In the colonies, veterans in garrison regiments and ex-soldiers who had sold their commissions fitted particularly well into the military structures of early NSW and Van Diemen’s land.  As the colonies evolved away from penal settlements to free colonies, these ex-military men were well placed to take up civil positions of power and authority in the community.  They obtained large grants of land complete with convict labour and accrued the status that accompanied being a landowner- something that they probably never would have been able to achieve in Britain.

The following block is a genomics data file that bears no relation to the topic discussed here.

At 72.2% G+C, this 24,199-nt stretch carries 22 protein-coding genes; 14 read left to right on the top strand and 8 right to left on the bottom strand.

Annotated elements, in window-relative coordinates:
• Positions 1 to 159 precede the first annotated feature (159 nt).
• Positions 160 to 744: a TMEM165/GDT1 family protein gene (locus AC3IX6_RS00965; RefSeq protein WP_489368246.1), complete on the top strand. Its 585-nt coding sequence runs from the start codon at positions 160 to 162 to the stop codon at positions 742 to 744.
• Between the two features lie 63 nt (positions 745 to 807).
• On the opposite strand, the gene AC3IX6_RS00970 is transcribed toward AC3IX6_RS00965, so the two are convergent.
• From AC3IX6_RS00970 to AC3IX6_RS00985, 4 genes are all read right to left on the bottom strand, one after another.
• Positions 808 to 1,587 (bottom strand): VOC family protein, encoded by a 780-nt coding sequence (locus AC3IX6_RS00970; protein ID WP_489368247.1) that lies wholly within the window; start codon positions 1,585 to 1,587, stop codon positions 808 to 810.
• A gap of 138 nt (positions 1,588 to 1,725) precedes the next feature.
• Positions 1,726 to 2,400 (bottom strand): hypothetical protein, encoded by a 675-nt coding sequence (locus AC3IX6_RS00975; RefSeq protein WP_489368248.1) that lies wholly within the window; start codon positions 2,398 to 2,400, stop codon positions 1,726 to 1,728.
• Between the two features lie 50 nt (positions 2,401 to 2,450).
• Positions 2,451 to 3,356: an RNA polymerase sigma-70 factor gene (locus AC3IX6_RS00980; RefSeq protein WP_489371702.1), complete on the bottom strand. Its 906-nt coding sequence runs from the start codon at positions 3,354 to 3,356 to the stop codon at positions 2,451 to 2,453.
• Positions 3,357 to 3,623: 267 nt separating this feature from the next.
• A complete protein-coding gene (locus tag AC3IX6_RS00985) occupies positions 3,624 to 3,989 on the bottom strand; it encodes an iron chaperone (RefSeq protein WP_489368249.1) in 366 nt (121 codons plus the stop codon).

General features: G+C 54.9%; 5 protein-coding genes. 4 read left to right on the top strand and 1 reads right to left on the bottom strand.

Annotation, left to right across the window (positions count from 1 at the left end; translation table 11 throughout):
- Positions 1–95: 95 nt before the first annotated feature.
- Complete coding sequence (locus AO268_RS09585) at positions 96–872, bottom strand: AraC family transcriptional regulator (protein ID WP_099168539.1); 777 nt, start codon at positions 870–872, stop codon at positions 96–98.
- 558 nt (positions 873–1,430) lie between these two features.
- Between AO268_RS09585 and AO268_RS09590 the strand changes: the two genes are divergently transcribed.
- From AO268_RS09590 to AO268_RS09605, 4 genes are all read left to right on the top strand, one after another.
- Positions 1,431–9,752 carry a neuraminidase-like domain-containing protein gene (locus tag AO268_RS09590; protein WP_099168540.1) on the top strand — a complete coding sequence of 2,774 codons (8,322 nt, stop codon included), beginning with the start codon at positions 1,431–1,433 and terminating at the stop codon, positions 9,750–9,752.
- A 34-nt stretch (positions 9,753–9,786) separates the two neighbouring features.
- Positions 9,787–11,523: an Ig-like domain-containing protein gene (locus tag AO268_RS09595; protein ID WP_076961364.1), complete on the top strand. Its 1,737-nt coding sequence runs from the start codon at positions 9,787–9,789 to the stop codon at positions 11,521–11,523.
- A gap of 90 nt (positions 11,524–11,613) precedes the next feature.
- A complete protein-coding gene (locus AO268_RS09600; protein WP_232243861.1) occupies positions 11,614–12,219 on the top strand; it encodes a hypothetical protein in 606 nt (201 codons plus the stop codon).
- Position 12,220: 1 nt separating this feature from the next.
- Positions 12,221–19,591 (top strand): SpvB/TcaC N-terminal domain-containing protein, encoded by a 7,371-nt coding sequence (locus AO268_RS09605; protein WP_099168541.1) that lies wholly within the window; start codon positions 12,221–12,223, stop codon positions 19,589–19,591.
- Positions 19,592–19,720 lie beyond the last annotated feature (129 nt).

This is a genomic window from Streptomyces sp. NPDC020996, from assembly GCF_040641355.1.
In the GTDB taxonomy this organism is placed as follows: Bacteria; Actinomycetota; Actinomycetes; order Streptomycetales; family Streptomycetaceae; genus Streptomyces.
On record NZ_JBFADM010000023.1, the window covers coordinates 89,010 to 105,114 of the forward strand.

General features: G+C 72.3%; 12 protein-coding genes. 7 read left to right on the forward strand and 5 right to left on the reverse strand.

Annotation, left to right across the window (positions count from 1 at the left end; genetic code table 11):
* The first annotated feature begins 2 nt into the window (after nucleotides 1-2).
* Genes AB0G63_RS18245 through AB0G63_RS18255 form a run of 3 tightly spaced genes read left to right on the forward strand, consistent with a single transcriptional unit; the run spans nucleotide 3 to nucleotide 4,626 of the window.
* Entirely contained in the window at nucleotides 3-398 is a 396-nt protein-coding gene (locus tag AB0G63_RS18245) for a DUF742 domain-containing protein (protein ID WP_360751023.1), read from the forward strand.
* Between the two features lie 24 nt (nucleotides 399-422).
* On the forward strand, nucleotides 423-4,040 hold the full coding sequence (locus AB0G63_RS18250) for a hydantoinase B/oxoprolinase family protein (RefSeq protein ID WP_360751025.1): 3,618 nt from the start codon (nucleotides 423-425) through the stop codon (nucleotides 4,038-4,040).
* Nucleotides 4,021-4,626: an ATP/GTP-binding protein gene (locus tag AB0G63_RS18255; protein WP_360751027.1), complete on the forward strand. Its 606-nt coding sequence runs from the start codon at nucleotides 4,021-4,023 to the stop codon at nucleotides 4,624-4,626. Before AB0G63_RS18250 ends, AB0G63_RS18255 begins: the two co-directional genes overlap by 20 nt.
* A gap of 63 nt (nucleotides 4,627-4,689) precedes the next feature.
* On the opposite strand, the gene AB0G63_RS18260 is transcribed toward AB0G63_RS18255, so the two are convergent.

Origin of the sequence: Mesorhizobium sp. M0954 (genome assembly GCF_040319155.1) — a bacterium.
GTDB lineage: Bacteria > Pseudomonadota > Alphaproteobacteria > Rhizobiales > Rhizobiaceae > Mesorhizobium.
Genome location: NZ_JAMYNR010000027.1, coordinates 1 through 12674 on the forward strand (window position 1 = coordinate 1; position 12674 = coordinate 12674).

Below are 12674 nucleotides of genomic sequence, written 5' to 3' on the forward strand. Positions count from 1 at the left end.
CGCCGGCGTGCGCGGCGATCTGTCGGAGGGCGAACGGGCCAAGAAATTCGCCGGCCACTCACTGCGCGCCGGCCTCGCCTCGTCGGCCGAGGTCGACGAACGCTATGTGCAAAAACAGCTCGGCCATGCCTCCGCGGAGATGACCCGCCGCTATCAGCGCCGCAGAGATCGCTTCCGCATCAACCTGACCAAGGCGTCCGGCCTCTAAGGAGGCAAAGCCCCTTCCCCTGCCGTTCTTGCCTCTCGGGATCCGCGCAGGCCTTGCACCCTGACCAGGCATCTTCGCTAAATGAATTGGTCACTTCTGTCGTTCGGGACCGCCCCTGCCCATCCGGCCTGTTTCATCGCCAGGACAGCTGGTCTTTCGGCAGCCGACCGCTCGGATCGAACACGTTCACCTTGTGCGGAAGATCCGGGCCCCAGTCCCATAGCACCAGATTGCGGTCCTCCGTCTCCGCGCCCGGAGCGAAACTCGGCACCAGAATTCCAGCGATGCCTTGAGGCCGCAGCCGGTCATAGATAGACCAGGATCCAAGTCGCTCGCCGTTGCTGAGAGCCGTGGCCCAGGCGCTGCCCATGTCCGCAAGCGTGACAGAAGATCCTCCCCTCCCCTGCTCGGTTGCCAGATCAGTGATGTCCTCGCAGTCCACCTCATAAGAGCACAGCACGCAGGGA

But the army had given them more than just military skills.  The drawing and surveying skills developed during the war were put to use in colonies that were still exploring their spaces.  Beyond their practical uses, these skills flowed into art as well, where ex-veteran painters, alert to the stark light and harshness of the Spanish terrain, were able to capture the light of  Australian landscape  in a way not seen amongst painters who had spent all their lives in the soft lights of England or wooded European settings.  Accustomed to making written reports, many of the veterans wrote their memoirs of the Peninsular campaign but extended their memoirs into their new settings as well.